Despite sending unemployment skyrocketing, the COVID-19 pandemic is likely to have little impact on home prices this year, according to a Reuters poll conducted in June. Home prices are expected to outperform consumer prices with a 3.0% increase this year, according to the poll.
This is only a slight decrease in the 3.4% rise predicted three months ago, meaning while the economy has suffered major impacts of the COVID-19 pandemic, the housing market appears remarkably immune.
“The U.S. housing market, which was at the epicenter of the previous financial crisis that led to a global recession, is expected to remain a bright spot amid a sharp downturn as the coronavirus pandemic continues to wreak economic havoc,” Reuters reported. Reuters conducted its survey of 40 housing experts between June 9 and June 19.
While the spring housing market did experience a dip, housing demand “is coming back in dramatic fashion,” Brad Hunter, Managing Director at RCLCO, a real estate advisory firm told Reuters.
A majority of those surveyed—60%—said activity in the housing market will return gradually. Around one-quarter said they expect activity to rebound quickly.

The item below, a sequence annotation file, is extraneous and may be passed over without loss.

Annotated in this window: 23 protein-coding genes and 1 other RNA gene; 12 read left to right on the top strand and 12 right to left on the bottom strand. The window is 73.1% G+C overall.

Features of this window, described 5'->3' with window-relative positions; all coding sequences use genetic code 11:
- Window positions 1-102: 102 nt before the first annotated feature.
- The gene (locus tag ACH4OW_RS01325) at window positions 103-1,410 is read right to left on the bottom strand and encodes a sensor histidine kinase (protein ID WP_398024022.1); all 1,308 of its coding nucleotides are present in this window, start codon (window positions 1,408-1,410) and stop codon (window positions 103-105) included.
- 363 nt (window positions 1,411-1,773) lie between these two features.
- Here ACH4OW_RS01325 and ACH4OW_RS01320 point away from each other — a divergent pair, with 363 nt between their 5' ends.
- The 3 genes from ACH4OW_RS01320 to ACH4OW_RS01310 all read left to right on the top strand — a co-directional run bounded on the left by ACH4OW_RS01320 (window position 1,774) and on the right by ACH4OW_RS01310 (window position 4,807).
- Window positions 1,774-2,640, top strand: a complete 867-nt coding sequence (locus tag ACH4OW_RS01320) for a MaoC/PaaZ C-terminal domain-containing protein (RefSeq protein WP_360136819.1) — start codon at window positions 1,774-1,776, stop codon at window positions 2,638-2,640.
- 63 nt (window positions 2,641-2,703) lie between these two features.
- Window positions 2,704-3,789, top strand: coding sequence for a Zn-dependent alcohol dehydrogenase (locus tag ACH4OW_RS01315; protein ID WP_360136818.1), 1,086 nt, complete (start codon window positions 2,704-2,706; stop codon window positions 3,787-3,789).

The main cause for concern in the housing market is clearly unemployment, which stands at 13.3% as of the latest data from the Department of Labor. Three-quarters of the housing experts surveyed said unemployment is the No. 1 threat to the housing market in the next year. Other experts were concerned with the lack of affordable housing supply and tight lending.
Only a few survey respondents anticipate a decline in housing prices this year. Reuters projected the “worst-case scenario” is a 1.2% decline this year and a 1.0% decline in 2021.
Already tight housing supply was further exacerbated by the slowdown in construction during the spring when many business operations were halted due to the COVID-19 pandemic.
As of May, the housing market held a 5.6 months’ supply, close to but not quite meeting the 6 months’ supply that is used as a benchmark for a balanced market.
Mortgage rates remain low, reaching a low of 3.3% this month, which may push some potential homebuyers off the sidelines, but Sal Guatieri, Senior Economist at BMO Capital Markets said in the survey, “I don’t think that will more than compensate for elevated unemployment and relatively weak consumer confidence.”
Exactly where housing prices will land this year remains to be seen, but it is clear the market will not suffer the same fate as it did in the Great Recession.